Serve with thick 1 1/2" wedges of lemon. It usually takes 4-6 hours of being in the sun in order to steep. You can eyeball the tea and bring it in, after the tea looks dark enough.
     Since the tea is best served cold, put it in the fridge right away. It does not last as long as boiled tea for some reason, and I usually leave the tea bags in the jug until the tea is gone. Then, I take the tea bags and sprinkle them in my flower garden, or over my roses.

A rousingly energetic series of Kirtan chants can be shared on the wah! Loops N Grooves recording. A sampling of this inspiring music can be found at http://www.wahmusic.com/music_loopsngrooves.php

Typically Kirtan is a call/response effort, but with this recording you could sing along, dance, or do whatever moves you. When everyone has reached a sufficient state of bliss, sit down and feast! Blessed be and namaste.

For a list of common Kirtan chant lyrics that you could print out copies of:
http://www.kirtancommunity.com/html/kirtan_chant_lyrics.html
For more info about Kirtan:
http://newworldkirtan.com/what-is-kirtan/
Photo by ponsuwan at http://www.freedigitalphotos.net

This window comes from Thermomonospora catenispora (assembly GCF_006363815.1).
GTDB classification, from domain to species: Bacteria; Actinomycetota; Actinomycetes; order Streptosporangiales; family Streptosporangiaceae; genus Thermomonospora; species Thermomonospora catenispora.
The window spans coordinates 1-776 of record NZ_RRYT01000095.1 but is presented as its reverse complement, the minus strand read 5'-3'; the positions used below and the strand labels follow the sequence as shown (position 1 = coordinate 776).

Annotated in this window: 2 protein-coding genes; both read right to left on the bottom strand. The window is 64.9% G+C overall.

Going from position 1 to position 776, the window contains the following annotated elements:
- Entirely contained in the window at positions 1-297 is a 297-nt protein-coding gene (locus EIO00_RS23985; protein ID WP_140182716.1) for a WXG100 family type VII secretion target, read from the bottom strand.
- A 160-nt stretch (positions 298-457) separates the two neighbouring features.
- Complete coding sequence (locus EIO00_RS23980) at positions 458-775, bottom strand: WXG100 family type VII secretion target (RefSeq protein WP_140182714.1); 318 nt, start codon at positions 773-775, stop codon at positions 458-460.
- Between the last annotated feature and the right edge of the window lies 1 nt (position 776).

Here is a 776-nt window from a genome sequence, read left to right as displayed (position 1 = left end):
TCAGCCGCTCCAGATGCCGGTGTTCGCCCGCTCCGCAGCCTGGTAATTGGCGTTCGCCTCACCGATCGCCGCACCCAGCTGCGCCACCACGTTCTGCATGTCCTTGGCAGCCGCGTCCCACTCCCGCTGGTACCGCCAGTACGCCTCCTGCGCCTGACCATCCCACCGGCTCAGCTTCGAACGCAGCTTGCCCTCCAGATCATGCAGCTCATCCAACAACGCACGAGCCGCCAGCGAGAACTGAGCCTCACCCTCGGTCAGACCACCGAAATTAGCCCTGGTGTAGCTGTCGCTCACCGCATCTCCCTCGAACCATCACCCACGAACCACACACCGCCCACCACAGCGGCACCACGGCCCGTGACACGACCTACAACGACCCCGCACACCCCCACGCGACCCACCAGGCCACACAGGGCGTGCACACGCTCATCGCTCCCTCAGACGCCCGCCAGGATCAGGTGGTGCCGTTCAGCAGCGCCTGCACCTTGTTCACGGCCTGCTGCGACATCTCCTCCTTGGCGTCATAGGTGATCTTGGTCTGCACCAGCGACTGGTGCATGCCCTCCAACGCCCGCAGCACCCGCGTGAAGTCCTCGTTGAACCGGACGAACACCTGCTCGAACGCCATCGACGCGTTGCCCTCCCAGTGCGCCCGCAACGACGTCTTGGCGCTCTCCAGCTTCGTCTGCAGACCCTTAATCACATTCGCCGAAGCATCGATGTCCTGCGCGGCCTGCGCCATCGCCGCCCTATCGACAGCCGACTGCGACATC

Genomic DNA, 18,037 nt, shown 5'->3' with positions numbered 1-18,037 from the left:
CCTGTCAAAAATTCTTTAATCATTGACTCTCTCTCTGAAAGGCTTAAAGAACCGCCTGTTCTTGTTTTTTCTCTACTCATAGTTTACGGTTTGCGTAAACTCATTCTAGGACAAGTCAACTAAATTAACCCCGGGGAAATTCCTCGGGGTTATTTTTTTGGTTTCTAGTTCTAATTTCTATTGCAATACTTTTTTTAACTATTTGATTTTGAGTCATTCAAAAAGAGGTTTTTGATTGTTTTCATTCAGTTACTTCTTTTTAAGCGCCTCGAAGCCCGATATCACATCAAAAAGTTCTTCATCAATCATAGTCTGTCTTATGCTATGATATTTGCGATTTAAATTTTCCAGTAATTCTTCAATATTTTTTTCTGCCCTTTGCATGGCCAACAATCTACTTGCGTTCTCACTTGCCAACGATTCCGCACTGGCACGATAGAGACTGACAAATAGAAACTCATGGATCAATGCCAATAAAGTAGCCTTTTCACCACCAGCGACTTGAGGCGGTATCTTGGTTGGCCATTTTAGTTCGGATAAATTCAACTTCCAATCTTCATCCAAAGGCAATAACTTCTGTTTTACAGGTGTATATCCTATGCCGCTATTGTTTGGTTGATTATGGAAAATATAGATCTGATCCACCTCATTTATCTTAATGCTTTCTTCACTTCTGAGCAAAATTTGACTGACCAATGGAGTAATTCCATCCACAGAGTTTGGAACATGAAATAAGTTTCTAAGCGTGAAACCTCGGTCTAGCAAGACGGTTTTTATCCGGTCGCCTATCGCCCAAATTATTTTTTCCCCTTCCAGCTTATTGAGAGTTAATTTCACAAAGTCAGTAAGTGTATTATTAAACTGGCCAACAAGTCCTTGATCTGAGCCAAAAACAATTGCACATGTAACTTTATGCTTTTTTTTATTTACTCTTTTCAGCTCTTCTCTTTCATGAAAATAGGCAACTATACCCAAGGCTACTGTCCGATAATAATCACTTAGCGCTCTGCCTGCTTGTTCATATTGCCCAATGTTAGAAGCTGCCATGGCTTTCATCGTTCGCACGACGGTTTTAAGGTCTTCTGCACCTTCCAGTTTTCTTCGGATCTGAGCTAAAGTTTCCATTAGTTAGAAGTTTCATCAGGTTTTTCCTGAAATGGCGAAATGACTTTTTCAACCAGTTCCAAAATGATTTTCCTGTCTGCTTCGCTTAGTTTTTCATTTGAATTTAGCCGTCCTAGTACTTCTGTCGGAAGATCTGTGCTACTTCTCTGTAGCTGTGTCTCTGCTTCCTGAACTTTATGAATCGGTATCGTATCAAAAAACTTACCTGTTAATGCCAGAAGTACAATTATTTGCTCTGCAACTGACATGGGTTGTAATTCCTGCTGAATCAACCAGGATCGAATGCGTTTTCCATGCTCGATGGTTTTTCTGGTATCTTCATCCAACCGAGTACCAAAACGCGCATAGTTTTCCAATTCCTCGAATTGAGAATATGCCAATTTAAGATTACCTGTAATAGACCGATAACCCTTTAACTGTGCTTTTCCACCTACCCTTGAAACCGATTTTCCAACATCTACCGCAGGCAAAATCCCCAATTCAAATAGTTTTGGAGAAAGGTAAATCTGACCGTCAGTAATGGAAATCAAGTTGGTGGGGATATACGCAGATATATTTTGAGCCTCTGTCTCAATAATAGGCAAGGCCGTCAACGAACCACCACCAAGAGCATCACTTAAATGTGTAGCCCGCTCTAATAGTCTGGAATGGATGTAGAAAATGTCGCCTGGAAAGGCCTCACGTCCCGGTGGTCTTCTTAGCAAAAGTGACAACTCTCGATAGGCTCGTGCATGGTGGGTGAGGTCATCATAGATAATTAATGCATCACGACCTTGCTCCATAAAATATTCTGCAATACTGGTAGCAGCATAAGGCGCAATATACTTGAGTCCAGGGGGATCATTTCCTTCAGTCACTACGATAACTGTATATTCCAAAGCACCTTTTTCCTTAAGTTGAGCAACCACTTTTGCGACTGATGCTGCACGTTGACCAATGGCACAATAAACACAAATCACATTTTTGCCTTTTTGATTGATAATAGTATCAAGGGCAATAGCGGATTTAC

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Posted by on in Culture Blogs
SEXY MAY DAY PARTAY

The elements of sexy: a clean house, a clean you, light tasty finger food, and good drink. These four basics will engage your senses. Added extras would include some groovy tunes and fresh flowers, of course. You really cannot have too many good smells, sounds, and visuals today.

When cleaning, throw in about five drops of Bergamot essential oil in the mop water and/or for polish on wood. Bergamot is known for it's uplifting qualities, and also blends nicely with lavender. It is always a wise idea to take care of this the night before, so that you can wake to a clear and pleasant space – setting the tone for the day. Decorate your altar in vibrant reds, whites and florals as the last order of business before getting a good sleep. Don't forget to put some clean sheets on the bed (wink wink).

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Posted by on in Culture Blogs
A Birthday Party for Mother Earth